Psychic income and social capital among host nation residents: a pre-post analysis of the 2010 FIFA World Cup in South Africa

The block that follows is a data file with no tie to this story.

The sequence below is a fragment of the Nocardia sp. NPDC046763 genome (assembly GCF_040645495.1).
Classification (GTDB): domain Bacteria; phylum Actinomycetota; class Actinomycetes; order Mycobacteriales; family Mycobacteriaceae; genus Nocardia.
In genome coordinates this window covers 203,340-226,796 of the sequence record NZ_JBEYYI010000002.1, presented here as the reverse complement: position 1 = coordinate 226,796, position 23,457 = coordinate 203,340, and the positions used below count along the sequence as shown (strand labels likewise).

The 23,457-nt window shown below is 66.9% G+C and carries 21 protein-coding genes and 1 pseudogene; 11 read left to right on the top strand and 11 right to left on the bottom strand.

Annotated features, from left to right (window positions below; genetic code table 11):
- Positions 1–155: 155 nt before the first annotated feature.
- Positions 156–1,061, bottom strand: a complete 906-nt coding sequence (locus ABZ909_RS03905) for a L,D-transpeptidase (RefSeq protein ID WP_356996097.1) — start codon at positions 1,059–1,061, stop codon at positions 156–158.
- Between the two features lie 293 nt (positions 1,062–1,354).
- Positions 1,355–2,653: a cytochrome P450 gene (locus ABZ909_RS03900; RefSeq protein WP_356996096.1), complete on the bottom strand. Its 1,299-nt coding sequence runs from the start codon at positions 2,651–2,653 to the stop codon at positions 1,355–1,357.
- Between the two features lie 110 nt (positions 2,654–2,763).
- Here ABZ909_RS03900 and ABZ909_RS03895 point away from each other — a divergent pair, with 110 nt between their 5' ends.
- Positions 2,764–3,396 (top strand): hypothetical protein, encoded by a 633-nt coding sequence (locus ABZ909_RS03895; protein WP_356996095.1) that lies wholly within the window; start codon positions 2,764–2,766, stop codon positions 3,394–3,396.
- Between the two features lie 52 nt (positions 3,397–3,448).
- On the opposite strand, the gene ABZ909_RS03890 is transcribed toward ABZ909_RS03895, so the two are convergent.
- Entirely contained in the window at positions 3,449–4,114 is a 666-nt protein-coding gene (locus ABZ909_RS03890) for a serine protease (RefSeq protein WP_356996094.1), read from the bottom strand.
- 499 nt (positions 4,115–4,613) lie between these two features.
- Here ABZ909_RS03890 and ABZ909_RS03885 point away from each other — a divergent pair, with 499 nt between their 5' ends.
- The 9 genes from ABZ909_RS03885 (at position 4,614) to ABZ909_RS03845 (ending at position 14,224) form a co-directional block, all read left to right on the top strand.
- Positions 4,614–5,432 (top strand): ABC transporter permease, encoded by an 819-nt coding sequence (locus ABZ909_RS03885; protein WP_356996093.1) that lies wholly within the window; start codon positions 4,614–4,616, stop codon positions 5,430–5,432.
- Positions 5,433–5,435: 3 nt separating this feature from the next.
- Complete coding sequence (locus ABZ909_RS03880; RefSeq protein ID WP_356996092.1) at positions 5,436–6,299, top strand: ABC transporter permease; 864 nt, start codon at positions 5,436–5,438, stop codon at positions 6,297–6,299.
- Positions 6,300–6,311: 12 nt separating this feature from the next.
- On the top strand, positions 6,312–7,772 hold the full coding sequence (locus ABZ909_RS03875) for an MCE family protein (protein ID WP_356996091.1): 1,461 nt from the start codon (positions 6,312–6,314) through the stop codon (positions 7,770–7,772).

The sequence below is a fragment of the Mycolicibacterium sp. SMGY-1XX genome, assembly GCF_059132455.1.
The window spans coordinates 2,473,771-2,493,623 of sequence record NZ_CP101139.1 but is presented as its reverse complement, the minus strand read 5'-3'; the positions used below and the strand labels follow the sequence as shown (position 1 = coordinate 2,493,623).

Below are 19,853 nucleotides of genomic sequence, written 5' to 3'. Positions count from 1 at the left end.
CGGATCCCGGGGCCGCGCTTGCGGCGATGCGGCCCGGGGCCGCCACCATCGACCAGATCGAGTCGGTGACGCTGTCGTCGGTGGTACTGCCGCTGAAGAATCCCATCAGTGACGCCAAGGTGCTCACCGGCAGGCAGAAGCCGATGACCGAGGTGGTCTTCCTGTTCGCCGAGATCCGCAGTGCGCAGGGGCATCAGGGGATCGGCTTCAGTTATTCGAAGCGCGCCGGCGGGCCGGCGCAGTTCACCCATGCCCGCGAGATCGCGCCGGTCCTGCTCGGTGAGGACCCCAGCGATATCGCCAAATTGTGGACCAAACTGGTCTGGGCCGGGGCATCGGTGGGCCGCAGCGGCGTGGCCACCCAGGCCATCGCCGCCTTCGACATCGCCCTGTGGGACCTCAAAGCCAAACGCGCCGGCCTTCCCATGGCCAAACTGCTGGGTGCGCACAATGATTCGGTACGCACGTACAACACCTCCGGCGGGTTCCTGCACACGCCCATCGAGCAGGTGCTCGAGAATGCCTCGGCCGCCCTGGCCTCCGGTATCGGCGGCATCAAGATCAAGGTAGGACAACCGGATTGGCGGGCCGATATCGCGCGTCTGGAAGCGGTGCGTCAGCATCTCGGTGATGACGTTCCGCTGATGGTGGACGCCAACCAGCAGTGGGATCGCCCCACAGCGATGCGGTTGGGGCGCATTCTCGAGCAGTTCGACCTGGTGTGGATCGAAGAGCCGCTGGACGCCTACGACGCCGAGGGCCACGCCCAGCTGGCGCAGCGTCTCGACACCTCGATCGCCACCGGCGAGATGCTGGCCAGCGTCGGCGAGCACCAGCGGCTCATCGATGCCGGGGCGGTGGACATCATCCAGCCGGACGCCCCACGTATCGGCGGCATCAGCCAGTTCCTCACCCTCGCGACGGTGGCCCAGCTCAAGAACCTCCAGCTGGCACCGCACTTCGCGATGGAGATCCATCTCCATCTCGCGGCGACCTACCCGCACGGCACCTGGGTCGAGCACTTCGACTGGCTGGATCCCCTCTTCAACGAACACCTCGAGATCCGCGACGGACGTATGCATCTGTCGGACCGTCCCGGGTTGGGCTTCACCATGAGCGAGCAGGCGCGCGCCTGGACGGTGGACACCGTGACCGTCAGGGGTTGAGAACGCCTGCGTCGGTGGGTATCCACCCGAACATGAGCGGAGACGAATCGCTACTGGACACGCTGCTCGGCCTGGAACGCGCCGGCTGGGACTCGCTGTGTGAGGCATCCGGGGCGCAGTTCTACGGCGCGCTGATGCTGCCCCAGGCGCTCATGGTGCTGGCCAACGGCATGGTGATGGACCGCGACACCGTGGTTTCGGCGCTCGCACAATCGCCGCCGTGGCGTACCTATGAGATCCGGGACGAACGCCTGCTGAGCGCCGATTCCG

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Following a growing focus on the social impacts of mega-sport events over the past decade, this study examined perceptions of psychic income and social capital among South African residents prior to, and following, the 2010 FIFA World Cup. Psychic income is a measure of event-related pride/euphoria and social capital is a proxy for social cohesion. Using a quasi-experimental trend design, residents of five host cities were surveyed three months pre-event (n ?? 1749), and eight months post-event (n ?? 2020). ANOVA, MANOVA and MANCOVA were used to evaluate the data over time. Psychic income significantly increased from pre to post-event; males and Black South Africans rated psychic income significantly higher. Three social capital dimensions decreased and two exhibited no change post-event; Black and younger South Africans perceived higher social capital levels. The social utility of mega-events, the concept of event-related legacy, and the operationalization of social impact and data collection timeframes for future studies are discussed